settlement benefits; (d) a brief description of the case; (e) a statement that
plaintiffs' counsel is waiving fees and costs associated with the holiday pay claims;
(g) the options available to the class members, including their right to obtain
independent counsel at their expense; (h) the deadlines by which the class
members needed to object, (i) and the date, time, and location for the fairness
The parties mailed the notice to the individual members, and class
members had one month to submit objections to the settlement. Under these
circumstances, the Court finds that the notice fairly apprised the class members of
the proposed settlement terms and of the options available to them.
Under the terms of the settlement, the parties propose that each of the five
class representatives receive an incentive award of $750.00 for his participation in
this action. The parties state that these incentive awards are based on the class
representatives’ (1) serving as named plaintiffs; (2) answering extensive discovery;
(3) giving their depositions; (4) attending mediation; and (5) assisting class counsel
with the investigation, prosecution, and settlement of this case. The Court is aware
of the class representatives’ involvement in this action and finds that the agreed
upon incentive award is appropriate.
Although “the Eleventh Circuit has not expressly set forth guidelines for
courts to use in determining incentive awards, there is ample precedent for
awarding incentive compensation to class representatives at the conclusion of a
successful class action.” Allapattah Servs., Inc. v. Exxon Corp., 454 F. Supp. 2d
1185, 1218 (S.D. Fla. 2006). “‘Courts routinely approve incentive awards to
compensate named plaintiffs for the services they provided and the risks they
incurred during the course of the class action litigation.’” Ingram v. Coca-Cola
Co., 200 F.R.D. 685, 694 (N.D. Ga. 2001) (quoting In Re S. Ohio Corr. Facility,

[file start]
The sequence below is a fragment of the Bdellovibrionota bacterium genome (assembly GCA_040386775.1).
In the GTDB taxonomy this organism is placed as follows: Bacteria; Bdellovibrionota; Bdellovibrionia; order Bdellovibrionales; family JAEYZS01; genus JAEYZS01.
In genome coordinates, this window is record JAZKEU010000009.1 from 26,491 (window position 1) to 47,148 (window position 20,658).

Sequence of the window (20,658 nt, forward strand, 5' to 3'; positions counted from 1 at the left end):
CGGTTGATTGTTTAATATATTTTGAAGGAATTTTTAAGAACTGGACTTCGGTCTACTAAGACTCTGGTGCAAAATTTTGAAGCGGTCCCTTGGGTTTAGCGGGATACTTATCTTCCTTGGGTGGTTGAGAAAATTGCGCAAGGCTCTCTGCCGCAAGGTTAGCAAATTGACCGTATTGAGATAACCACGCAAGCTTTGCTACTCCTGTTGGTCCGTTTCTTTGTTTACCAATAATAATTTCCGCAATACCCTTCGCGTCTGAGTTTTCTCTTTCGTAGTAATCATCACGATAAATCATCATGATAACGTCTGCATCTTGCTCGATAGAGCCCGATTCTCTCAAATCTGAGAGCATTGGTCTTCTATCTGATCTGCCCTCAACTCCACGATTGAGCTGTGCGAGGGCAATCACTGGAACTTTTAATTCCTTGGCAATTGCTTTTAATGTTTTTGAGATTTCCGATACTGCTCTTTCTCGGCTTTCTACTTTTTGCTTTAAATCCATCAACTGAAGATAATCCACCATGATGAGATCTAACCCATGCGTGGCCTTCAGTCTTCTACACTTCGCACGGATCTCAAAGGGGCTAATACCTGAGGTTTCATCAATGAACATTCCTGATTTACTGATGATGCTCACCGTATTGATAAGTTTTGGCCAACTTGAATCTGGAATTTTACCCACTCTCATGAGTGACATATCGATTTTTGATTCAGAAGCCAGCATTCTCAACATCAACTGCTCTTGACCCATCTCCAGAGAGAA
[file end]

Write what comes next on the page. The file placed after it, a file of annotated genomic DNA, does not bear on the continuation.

175 F.R.D. 270, 272 (S.D. Ohio 1997)). “Incentive awards serve an important
function, particularly where the named plaintiffs participated actively in the
litigation.” Allapattah, 454 F. Supp. 2d at 1218 (internal citation omitted).
The proposed incentive award of $3,7500.00 (or $750.00 to each named
plaintiff) is fair and reasonable under the circumstances. The named plaintiffs
initiated this lawsuit and have served as class representatives for nearly four years.
They provided deposition testimony and answered written discovery.
personally attended extended mediation sessions and various court proceedings.
Accordingly, the Court approves the incentive award.
For the reasons outlined above, the Court approves the holiday pay
settlement, including the named plaintiffs’ incentive award, as fair, reasonable, and
adequate. The Court finds the settlement is not the product of collusion and that
the notice of the settlement to class members was adequate under Federal Rule of
Civil Procedure 23.
The Court will enter an order consistent with this memorandum opinion
dismissing the class members’ holiday pay claims with prejudice.
DONE and ORDERED this 1st day of May, 2014.
MADELINE HUGHES HAIKALA
UNITED STATES DISTRICT JUDGE